It may seem like school just ended for the summer, but it is never too early to be prepared for the next school year.
In addition to the basics, such as school supplies or new clothes, a student’s health and well-being should also be taken into consideration. This includes standard hearing and vision checks and getting the proper vaccinations.
The American Optometric Association (AOA) recommends that an eye examination is as essential to preparing for going back to school as getting school supplies.
A comprehensive eye and vision exam, conducted by an optometrist, can detect and test for a full range of disorders that affect children’s learning.
“As a general rule, the age at which most children should be examined depends upon their family history,” said Jill Martinson, OD, an optometrist with Trinity Heath. “If there is a strong family history of amblyopia (lazy eye) or strabismus (crossed eye), the child should have their first examination by age two.”
In absence of those factors, she said, all children should be examined prior to age five. “Other factors that can alter the recommended age of first examination include history of prematurity or developmental delays.”
“Even if a child should pass a vision screening, they should receive a comprehensive eye exam if they show signs or symptoms of a vision problem, are not achieving up to their potential, or are spending excessive time and effort to achieve academically even minimally,” the AOA said.
Signs indicating that a child has a vision problem can include:
• Complaints of discomfort and fatigue
• Frequent eye rubbing or blinking
• Short attention span
• Avoiding reading and other close activities
• Frequent headaches
• Covering one eye
• Tilting the head to one side
• Holding reading materials close to the face
• An eye turning in or out
• Seeing double
• Losing place when reading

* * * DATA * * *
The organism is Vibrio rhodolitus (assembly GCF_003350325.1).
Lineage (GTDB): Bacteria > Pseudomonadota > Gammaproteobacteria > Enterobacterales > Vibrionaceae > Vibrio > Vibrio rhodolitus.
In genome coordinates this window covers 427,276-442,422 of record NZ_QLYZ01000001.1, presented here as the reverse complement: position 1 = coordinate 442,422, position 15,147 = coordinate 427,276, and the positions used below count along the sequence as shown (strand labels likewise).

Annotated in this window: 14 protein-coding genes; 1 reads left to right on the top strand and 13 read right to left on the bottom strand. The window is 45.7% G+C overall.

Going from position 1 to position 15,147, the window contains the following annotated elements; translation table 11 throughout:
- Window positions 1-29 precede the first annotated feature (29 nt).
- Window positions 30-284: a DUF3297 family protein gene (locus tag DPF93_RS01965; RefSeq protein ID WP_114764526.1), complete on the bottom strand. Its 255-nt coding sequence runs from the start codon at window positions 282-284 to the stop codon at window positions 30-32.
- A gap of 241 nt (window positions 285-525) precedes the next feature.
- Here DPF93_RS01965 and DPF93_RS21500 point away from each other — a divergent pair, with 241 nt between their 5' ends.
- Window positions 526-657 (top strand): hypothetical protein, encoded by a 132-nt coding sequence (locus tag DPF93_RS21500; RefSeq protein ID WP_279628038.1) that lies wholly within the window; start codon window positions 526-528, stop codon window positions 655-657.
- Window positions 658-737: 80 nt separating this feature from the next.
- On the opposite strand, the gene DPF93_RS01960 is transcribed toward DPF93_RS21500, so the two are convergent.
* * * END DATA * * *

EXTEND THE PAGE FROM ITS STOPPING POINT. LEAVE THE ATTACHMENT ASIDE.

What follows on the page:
• Difficulty remember what they read
The most common eye-related ailment in children is refractive in nature, meaning that the child’s vision could be optimized by glasses, Dr. Martinson said. “The next most common childhood ocular findings are lazy eye or crossed eye. “These conditions require a dilated examination to determine if the cause is primarily muscle-related or focus-related. In some cases, glasses may correct these conditions. In other cases, the children may require surgery.”
The incidence of lazy or crossed eye is generally 3 percent of the population and is widely influenced by family history, Dr. Martinson said, adding that the need for glasses increases as the child ages. While it is much less common, children may develop eye conditions that are typically found in older adults, such as cataracts, glaucoma, or retinal problems.
“Many of the childhood conditions are not preventable, but early detection and intervention are key,” Dr. Martinson said. “Over the last several years, doctors have noted a significant increase in the rate of myopia (nearsightedness) in children across the world. So far, the only significant modifiable risk factor for the amount of myopia a child develops is time spent outdoors. We are not certain of the exact mechanism, but research has shown to decrease the rate of myopia development. Current studies are investigating the role of medication and specialty contact lenses to help limit the amount of myopia development in childhood.”
As vision may change frequently during the school year, the AOA recommends that children receive an eye examination every year, or more frequently if specific problems or risk factors exist or if recommended by an optometrist. Be sure to schedule an eye examination with your optometrist. Jill Martinson, OD, Sierra Unruh, OD, and Brad Schimke, OD, are based at 2815 16th St SW, Minot. For an appointment or consultation, please call 701-852-3937. For an appointment at Trinity Health Western Dakota, 1321 W Dakota Pkwy, Williston, call 701-572-7641